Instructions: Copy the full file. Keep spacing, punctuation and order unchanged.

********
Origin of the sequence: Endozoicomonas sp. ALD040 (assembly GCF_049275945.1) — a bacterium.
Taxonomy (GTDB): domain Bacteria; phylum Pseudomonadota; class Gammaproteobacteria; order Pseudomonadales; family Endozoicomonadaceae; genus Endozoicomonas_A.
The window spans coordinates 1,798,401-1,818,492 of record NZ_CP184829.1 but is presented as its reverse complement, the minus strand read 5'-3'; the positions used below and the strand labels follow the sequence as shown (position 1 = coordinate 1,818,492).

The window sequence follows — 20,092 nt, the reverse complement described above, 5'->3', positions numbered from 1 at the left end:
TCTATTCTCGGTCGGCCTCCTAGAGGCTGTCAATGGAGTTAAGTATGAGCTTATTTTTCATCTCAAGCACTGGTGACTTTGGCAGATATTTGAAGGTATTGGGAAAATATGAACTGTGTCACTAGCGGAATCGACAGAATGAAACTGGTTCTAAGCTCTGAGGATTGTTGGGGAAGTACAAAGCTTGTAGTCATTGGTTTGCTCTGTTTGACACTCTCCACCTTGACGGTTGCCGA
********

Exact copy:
Origin of the sequence: Endozoicomonas sp. ALD040 (assembly GCF_049275945.1) — a bacterium.
Taxonomy (GTDB): domain Bacteria; phylum Pseudomonadota; class Gammaproteobacteria; order Pseudomonadales; family Endozoicomonadaceae; genus Endozoicomonas_A.
The window spans coordinates 1,798,401-1,818,492 of record NZ_CP184829.1 but is presented as its reverse complement, the minus strand read 5'-3'; the positions used below and the strand labels follow the sequence as shown (position 1 = coordinate 1,818,492).

The window sequence follows — 20,092 nt, the reverse complement described above, 5'->3', positions numbered from 1 at the left end:
TCTATTCTCGGTCGGCCTCCTAGAGGCTGTCAATGGAGTTAAGTATGAGCTTATTTTTCATCTCAAGCACTGGTGACTTTGGCAGATATTTGAAGGTATTGGGAAAATATGAACTGTGTCACTAGCGGAATCGACAGAATGAAACTGGTTCTAAGCTCTGAGGATTGTTGGGGAAGTACAAAGCTTGTAGTCATTGGTTTGCTCTGTTTGACACTCTCCACCTTGACGGTTGCCGA